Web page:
AAH Distinguished Lecturer Eugene Y. Wang introduces the electrification of art and the formation of the global brain in China

Tuesday, April 12, Abby Aldrich Rockefeller Professor of Asian Art at Harvard University, Eugene Y. Wang gave a lecture titled “How was Art Electrified? The Formation of the Global Brain in China” in Andrews Hall. This lecture was sponsored by the College of William and Mary’s department of art and art history and contributes to the celebration of the Asian Centennial at the College. Wang is also a Guggenheim fellow and the founding director of the Harvard Chinese Art Media Lab, which is devoted to showcasing art and cultural works through multimedia representation and allows viewers to access archival work through modern, cutting-edge formats. Wang’s current research is centered on integral art and consciousness. 

Wang was introduced by Dr. Xin Conan-Wu, the Margaret Hamilton associate professor of art history and the associate chair of the department of art and art history at the College. 

“Professor Wang’s scholarship probes into the depths of the long history of Chinese art with insights and interpretations of new materials and the rigorous reexamination of established canons,” Conan-Wu said.

“His current research centers on art and consciousness, integrating historical inquiry with cutting edge technology through digital humanities. The depth and the breadth of Professor Wang’s scholarship reminds us of the rigor of the discipline of art history itself,” Conan-Wu said. 

Wang then began his lecture by introducing the basis of his research, briefly outlining the relations between artistic mediums and modern technological innovations.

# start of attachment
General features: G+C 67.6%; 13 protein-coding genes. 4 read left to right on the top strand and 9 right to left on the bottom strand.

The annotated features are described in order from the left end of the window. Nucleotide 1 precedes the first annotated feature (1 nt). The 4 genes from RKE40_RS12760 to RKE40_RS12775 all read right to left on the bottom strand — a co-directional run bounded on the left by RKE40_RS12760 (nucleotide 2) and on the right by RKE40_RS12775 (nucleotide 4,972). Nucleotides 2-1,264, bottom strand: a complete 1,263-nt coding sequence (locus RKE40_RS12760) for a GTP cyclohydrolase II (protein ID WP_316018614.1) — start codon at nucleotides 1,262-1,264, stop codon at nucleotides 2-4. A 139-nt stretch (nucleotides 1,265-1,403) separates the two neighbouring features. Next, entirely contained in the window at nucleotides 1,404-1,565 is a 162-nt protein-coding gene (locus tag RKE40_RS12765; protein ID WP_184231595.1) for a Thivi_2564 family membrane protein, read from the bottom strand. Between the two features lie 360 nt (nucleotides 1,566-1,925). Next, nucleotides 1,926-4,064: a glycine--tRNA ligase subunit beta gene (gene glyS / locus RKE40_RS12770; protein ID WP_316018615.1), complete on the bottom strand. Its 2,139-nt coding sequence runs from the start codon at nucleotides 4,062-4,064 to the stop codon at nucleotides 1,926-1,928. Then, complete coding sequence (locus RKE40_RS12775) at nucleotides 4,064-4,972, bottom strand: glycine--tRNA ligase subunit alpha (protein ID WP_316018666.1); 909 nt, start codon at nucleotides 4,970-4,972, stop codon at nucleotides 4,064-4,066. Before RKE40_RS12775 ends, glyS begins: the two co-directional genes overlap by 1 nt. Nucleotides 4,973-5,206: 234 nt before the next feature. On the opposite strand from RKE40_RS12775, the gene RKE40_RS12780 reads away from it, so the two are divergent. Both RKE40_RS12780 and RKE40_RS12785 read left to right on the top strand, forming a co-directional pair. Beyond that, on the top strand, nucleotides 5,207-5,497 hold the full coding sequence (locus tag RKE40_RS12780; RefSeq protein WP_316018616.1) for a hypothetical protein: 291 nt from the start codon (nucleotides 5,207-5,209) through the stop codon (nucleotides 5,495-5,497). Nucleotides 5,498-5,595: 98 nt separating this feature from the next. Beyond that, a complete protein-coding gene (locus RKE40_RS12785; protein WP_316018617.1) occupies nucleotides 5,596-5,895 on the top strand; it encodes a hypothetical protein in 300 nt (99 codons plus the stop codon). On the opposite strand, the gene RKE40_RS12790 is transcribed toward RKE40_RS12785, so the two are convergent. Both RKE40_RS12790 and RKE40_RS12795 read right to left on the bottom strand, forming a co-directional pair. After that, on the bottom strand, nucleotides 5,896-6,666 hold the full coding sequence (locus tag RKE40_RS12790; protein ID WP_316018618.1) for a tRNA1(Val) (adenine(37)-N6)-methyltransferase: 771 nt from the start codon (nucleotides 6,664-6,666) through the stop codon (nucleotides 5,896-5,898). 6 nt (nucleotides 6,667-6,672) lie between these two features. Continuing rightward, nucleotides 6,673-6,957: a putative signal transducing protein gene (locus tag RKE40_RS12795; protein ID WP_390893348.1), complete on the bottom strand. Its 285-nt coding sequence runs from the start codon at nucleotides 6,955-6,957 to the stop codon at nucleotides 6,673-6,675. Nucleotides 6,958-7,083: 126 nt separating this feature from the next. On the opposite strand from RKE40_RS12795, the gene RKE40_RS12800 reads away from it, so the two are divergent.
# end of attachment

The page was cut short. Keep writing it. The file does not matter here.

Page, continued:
“So, I want to talk about something that actually concerns nowadays a great deal, and that is ecology and art, and also the status of photography in this day and age when digital culture makes so much change in our landscape. So, all of these kind of converge on the subject which I call ‘Art and Electricity’,” Wang said. 

Wang displayed a list with three key notations which described three crucial components from 1897, marking critical moments in Asia and the United States. The list contained the name of Tan Sitong, the name of Nikola Tesla and the Shanghai south city power plant. 

A photograph taken at the Picadilly of China Studio in Shanghai was then shown, featuring a grouping of modern intellectual elites from China, including the well-known Chinese politician and thinker Tan Sitong. 

“The way that these figures are grouped is extremely, as I said, qualified and loaded,” Wang said. “And also, they were really some of the bigshots in China. The formation, the choreography actually do contain a number of allusions. For one thing, if you count, there are seven of them, which is culturally very significant. It actually refers to the Seven Sages of the Bamboo Grove in early medieval China, when these eccentric figures would lounge around in nature, defying conventions.”